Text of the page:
Community foundations in Russia – Adapting for sustainability

Vadim Samodorov

Community foundations are established for the purpose of raising local funds and working with local donors; if they do this successfully, they will become sustainable. Sustainability is thus the key measure of success. To become sustainable, a community foundation should be open to all community needs, transparent in fund management, and assertive in selling its services. It should be able to present its community activities as its service package and willing to set a price for its products and services.

Before even broaching the concept of endowment, a community foundation should prove that it is reliable and trustworthy. Above all, it must be creative and entrepreneurial and ready to take advantage of the opportunities that present themselves in its particular community.

In Russia there are few tax benefits for charities and the concept of endowment is not even mentioned in the legislation. Furthermore, community foundations started in conditions of ‘gangster capitalism’ and total public distrust. But the strength of the community foundation concept is that it works on the basis of common sense and objective market law. The first Russian community foundations have proved that they can assist companies and people with money as much as the reverse.

Togliatti Community Foundation

The first Russian community foundation in the city of Togliatti started with the setting up of small donor-advised funds for companies (primarily for local banks). It soon proved itself a reliable partner and the number of donors and the amounts of their donations increased. Today, many companies trust them to manage all of their community involvement budgets.

Togliatti Community Foundation also had regional legislation on its side. This provides for the reduction of profit tax from 24 to 20 per cent if a company donates 7 per cent of its net profit. This provision was particularly attractive to medium-sized banks. By giving 7 per cent of their profit, they were able not only to reduce their profit tax but also to retain the funds at their disposal, while paying interest to the foundation.[1] This arrangement is known as a ‘long-term donation’ (in the absence of any legal concept of endowment). Aside from the funds raised for the community foundation, the arrangement is important because it shows how the professional team managed to identify and use available opportunities.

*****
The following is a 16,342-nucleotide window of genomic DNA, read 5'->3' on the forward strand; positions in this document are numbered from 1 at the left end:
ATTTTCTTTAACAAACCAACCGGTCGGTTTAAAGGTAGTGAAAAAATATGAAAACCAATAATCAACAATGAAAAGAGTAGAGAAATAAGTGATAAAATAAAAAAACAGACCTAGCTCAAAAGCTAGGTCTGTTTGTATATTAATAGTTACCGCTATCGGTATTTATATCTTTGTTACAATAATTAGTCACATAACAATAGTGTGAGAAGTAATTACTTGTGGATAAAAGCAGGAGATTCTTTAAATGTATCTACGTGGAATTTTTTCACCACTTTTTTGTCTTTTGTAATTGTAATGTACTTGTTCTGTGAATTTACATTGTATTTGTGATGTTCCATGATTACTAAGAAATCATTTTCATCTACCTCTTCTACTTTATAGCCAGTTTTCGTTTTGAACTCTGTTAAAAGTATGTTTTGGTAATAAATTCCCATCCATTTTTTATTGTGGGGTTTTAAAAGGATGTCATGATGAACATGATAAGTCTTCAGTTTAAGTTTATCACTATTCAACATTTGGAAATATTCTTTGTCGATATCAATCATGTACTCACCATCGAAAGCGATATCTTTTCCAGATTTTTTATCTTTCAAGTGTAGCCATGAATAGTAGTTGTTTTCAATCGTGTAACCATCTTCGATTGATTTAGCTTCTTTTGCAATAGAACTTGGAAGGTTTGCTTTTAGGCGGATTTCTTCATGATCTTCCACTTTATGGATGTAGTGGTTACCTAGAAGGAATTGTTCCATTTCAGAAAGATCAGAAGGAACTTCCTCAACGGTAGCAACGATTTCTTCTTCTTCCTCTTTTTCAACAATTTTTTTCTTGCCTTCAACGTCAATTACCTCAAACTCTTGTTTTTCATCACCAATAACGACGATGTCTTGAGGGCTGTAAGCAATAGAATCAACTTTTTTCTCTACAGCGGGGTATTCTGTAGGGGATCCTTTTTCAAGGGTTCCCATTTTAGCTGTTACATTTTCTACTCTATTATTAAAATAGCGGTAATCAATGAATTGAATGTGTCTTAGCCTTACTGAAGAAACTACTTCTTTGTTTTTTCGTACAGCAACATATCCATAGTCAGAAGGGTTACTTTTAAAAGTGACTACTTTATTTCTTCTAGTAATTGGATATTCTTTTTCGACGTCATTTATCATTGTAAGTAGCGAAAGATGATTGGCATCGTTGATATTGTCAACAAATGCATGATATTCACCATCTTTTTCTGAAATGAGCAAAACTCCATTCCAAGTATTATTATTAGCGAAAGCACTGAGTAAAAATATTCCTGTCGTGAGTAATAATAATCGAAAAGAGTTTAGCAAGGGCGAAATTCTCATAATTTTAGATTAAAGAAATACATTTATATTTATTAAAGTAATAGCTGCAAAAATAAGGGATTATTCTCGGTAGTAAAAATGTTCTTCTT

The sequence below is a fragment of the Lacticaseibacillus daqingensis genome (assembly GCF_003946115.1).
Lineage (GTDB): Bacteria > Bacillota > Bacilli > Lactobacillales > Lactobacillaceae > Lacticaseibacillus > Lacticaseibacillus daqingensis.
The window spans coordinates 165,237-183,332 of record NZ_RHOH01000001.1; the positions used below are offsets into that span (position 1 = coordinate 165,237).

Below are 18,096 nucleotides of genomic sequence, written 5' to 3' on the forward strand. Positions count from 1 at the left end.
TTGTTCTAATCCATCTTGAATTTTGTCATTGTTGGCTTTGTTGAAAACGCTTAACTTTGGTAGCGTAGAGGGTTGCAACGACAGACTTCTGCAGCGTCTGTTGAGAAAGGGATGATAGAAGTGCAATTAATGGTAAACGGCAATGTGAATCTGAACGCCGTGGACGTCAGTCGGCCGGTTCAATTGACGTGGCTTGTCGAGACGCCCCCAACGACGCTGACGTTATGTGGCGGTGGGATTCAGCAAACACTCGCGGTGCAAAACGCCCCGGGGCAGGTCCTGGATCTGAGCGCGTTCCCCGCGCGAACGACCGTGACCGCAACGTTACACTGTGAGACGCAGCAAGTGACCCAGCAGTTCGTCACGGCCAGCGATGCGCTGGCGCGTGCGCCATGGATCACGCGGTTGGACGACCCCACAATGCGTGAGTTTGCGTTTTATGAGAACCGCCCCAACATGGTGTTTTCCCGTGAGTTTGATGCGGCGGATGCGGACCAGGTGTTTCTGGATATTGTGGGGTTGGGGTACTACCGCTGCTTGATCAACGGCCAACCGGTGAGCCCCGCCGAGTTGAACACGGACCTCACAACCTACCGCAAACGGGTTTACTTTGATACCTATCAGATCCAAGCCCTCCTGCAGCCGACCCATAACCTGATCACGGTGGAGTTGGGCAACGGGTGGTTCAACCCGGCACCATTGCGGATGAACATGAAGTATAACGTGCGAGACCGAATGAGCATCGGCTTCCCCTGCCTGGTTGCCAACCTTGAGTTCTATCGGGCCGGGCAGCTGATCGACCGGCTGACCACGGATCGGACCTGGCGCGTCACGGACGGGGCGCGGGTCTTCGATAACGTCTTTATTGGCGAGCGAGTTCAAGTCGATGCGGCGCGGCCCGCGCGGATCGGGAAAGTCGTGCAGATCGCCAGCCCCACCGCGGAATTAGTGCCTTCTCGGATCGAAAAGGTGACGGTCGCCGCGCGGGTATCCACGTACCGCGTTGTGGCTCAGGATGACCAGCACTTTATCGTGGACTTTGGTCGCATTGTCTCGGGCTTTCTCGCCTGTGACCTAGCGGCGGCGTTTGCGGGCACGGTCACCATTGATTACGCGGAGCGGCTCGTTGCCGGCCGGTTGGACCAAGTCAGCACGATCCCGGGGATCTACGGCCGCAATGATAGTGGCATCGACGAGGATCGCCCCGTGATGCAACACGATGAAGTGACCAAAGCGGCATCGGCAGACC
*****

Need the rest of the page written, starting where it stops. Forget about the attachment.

Now the community foundation covers up to 30 per cent of its grant budget from the deposit. In addition, it has so far managed to prove its worth to the city that the city authorities have provided it with increased operational support. It is also actively involved in the development of the field nationally and gets funding from international grants.

A diverse funding base

The key to sustainability is to attract as many donors as possible in order to create a diverse and strong funding base, and the earlier this happens the better. The community foundation in Pervouralsk (an industrial city in Urals), for example, was established on the basis of an existing ‘council of directors’ – an informal group of senior managers of the city’s largest enterprises. The ‘directors’ formed the board and ensured strong financial support to the community foundation, which they agreed to set at 200 roubles ($7) per worker from each enterprise. Having such a funding base plus key community leaders on its side, the community foundation was able to involve other donors from medium and small businesses and individuals.

Another and different example of success is the community foundation in Rubtsovsk, a small city in Siberia, whose funding could come only from small local businesses. The foundation involved donors by making philanthropy fun, for example by organizing community events – charitable balls, performances and sport competitions. The foundation became such an integral part of the community that the local authorities now find it natural to use it for hosting official city celebrations.

There are almost as many different models as there are community foundations in Russia. This is because a community foundation will succeed only if it develops out of the particular circumstances of a community. What they have in common is a recognition of the need for community foundations to be creative, professional and entrepreneurial and to seek out opportunities in their community. When it becomes an integral and natural part of that community, meeting donor and community interests, it will become sustainable.

1 Under this provision, after making a donation in the amount of 7 per cent of its annual net profit, the bank signs a contract with the community foundation to the effect that the latter places this money on 25-year deposit with the bank. The arrangement is mutually beneficial: the community foundation gets a guaranteed 10 per cent annual interest, while the bank retains the principal and pays less profit tax.

Vadim Samorodov is Programme Director at Charities Aid Foundation (CAF) Russia. He can be contacted at

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